In too many schools, competition--both in education and in sport--seems to be frowned upon. That is not the way to create champions. We know that we have to be good losers. That is right. But we also need to be given the opportunity to learn how to be good winners. It is therefore vital that the Government return the lottery money previously allocated to sport. Then, with more facilities and better leadership, we can boost our national identity and prestige, strengthen communities and contribute to the economy.

We must recognise the real significance of sport and take it more seriously. It has a wide-ranging impact commercially, from big business to the media and entertainment. It has an impact on tourism, the environment, our heritage and our culture.

In conclusion, whether it is for fun, for health or for general interest, everyone should have the opportunity and encouragement to participate in sport. They should have the chance to develop their skills in and their enthusiasm for, all manner of games. When that happens, our country will reap the reward of this major and important part of our lives.

3.58 p.m.

Lord St. John of Bletso: My Lords, it is indeed opportune that the noble Lord, Lord Cowdrey, with his distinguished sporting background, particularly in cricket, should have introduced today's debate soon after England's departure from the "Super Six" in the Cricket World Cup. Perhaps the English cricket team could have learnt a few lessons from the South African cricket team who, when at 60 for five, and looking defeat fairly and squarely in the face, came back resoundingly to defeat Pakistan. With so much talent in the English cricket team, winning is certainly not just about performance, but also about mindset, as I am sure that the noble Lord, Lord Cowdrey, will agree. I have to admit that I sometimes fail the Tebbit test, having spent most of my life in South Africa where sport is almost like a religion and there is a far more clement weather pattern.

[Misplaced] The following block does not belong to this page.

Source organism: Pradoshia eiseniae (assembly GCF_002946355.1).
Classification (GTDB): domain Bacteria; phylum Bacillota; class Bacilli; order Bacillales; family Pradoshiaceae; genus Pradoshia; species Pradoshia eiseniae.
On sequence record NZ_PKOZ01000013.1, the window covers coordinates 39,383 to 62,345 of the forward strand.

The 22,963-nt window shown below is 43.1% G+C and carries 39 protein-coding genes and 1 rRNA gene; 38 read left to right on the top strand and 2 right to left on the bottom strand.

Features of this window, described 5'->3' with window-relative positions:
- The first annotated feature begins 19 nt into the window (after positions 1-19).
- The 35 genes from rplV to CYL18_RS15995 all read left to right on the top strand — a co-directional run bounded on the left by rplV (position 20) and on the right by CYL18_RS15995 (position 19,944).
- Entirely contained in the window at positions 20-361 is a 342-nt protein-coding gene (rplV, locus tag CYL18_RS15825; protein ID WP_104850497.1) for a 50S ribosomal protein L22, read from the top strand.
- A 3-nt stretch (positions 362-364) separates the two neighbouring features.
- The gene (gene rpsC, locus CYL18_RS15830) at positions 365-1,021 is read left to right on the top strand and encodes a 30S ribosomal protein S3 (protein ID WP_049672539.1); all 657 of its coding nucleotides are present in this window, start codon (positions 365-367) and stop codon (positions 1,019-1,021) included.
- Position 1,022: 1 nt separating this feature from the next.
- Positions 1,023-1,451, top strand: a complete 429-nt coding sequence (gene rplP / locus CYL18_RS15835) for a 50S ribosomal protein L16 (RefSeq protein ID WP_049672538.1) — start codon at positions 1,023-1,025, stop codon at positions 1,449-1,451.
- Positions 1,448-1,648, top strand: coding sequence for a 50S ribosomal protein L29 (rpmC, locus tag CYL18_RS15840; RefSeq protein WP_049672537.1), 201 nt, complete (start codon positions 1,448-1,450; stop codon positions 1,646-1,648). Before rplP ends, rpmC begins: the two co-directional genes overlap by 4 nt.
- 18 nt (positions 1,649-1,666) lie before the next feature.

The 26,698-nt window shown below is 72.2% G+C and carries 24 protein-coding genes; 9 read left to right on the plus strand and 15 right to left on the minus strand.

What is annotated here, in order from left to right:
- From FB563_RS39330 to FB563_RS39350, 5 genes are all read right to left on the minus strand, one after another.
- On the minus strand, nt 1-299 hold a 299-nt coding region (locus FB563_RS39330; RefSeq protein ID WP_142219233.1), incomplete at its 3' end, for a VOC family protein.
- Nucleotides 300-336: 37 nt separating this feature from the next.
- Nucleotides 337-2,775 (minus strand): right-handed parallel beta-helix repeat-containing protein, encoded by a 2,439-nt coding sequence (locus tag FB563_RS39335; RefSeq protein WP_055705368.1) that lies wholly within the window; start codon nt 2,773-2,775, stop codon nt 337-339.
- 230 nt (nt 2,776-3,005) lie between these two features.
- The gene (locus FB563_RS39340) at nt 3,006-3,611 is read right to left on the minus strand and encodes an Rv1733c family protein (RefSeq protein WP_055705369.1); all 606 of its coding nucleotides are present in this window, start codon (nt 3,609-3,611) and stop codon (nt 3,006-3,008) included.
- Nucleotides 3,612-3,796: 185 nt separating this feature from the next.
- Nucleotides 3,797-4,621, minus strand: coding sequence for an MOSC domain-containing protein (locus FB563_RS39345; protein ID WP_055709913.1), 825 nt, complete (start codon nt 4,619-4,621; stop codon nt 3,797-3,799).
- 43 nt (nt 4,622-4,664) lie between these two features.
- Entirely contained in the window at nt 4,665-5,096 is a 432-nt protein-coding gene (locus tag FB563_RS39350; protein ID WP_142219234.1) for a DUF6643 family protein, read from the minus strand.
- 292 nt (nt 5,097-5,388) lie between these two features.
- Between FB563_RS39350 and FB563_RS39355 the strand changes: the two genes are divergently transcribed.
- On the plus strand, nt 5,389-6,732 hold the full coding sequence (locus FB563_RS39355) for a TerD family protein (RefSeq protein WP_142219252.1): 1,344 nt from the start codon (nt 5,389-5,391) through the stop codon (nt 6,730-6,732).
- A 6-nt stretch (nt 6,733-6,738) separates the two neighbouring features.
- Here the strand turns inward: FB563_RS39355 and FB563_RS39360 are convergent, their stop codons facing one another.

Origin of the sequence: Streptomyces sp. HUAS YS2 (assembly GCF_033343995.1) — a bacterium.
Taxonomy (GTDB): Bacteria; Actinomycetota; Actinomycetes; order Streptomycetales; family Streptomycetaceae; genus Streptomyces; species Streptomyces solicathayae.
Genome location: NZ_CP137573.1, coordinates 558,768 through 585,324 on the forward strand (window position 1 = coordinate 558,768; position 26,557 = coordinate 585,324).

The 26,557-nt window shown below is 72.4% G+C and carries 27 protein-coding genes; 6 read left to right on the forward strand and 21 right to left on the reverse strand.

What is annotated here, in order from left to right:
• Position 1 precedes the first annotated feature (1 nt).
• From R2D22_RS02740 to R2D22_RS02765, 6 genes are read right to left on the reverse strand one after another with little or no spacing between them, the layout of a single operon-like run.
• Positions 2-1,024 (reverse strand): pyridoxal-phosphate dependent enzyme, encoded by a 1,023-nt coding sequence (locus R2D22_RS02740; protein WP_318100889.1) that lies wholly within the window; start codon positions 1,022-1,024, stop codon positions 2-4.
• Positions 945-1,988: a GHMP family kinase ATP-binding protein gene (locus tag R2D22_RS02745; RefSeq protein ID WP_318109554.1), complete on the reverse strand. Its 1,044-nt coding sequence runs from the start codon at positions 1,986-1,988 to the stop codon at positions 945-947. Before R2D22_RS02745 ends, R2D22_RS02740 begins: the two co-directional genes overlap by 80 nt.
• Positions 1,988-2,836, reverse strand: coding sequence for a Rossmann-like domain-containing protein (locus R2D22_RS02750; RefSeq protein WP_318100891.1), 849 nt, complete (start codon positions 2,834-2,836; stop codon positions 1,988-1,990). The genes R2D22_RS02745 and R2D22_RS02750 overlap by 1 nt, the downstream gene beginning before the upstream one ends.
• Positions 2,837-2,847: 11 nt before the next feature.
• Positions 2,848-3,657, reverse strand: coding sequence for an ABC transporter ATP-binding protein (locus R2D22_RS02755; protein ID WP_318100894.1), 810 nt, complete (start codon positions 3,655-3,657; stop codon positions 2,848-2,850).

I totally agree with the noble Lord, Lord Cowdrey, on his overview of all the wonderful sporting events that are hosted in Britain. There is a concern about more

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encouragement for some team games and the need to put more fun and, in his words, passion back into sport as well as to address improved sportsmanship and fair play.